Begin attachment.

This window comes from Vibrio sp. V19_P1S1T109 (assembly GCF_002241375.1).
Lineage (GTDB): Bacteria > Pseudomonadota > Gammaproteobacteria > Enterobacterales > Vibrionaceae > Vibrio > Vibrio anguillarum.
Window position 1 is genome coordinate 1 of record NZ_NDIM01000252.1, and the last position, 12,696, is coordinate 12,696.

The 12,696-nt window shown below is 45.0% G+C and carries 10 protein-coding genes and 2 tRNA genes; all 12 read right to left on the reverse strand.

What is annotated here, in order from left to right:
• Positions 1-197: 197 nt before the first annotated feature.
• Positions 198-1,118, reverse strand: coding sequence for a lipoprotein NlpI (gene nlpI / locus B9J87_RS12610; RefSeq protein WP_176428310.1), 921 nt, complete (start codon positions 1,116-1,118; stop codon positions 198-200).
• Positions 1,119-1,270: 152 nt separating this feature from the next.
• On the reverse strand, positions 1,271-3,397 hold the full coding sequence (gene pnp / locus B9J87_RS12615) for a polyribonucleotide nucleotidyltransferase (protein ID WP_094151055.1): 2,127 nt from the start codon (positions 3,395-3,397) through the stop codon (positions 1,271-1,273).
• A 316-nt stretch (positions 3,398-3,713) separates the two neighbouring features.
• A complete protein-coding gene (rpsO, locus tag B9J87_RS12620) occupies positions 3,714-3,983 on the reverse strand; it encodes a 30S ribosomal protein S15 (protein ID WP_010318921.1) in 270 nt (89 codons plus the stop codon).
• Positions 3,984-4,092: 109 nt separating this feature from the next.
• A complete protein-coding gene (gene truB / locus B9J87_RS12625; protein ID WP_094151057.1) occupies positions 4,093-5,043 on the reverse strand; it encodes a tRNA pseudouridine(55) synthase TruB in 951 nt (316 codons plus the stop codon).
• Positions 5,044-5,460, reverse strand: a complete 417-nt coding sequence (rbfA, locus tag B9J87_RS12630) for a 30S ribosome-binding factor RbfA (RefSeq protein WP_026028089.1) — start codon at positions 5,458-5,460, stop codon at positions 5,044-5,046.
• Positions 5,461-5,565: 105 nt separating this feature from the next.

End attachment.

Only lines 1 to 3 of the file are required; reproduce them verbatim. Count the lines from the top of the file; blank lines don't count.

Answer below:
This window comes from Vibrio sp. V19_P1S1T109 (assembly GCF_002241375.1).
Lineage (GTDB): Bacteria > Pseudomonadota > Gammaproteobacteria > Enterobacterales > Vibrionaceae > Vibrio > Vibrio anguillarum.
Window position 1 is genome coordinate 1 of record NZ_NDIM01000252.1, and the last position, 12,696, is coordinate 12,696.